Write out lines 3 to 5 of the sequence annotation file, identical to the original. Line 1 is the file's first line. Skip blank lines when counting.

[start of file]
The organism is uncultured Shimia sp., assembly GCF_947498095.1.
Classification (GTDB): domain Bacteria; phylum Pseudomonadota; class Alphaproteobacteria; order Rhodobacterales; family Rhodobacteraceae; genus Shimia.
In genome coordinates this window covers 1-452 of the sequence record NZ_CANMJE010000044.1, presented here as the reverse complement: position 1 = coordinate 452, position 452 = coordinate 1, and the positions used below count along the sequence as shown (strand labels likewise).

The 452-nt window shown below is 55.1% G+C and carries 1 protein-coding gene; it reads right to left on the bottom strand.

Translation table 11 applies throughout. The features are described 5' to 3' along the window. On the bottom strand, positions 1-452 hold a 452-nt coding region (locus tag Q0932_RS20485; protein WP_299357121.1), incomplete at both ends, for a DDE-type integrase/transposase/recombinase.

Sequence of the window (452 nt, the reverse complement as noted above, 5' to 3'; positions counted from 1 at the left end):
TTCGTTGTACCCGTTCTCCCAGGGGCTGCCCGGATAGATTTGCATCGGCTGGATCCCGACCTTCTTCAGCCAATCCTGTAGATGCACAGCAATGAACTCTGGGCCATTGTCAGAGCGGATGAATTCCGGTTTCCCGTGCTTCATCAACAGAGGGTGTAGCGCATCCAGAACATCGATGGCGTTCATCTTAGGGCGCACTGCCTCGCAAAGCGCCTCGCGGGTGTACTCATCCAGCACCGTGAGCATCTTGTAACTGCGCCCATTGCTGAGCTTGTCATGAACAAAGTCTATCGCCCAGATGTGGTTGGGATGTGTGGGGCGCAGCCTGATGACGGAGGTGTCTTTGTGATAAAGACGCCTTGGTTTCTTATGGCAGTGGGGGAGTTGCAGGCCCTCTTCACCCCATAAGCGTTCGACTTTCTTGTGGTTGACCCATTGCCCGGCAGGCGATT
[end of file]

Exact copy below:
In genome coordinates this window covers 1-452 of the sequence record NZ_CANMJE010000044.1, presented here as the reverse complement: position 1 = coordinate 452, position 452 = coordinate 1, and the positions used below count along the sequence as shown (strand labels likewise).

The 452-nt window shown below is 55.1% G+C and carries 1 protein-coding gene; it reads right to left on the bottom strand.

Translation table 11 applies throughout. The features are described 5' to 3' along the window. On the bottom strand, positions 1-452 hold a 452-nt coding region (locus tag Q0932_RS20485; protein WP_299357121.1), incomplete at both ends, for a DDE-type integrase/transposase/recombinase.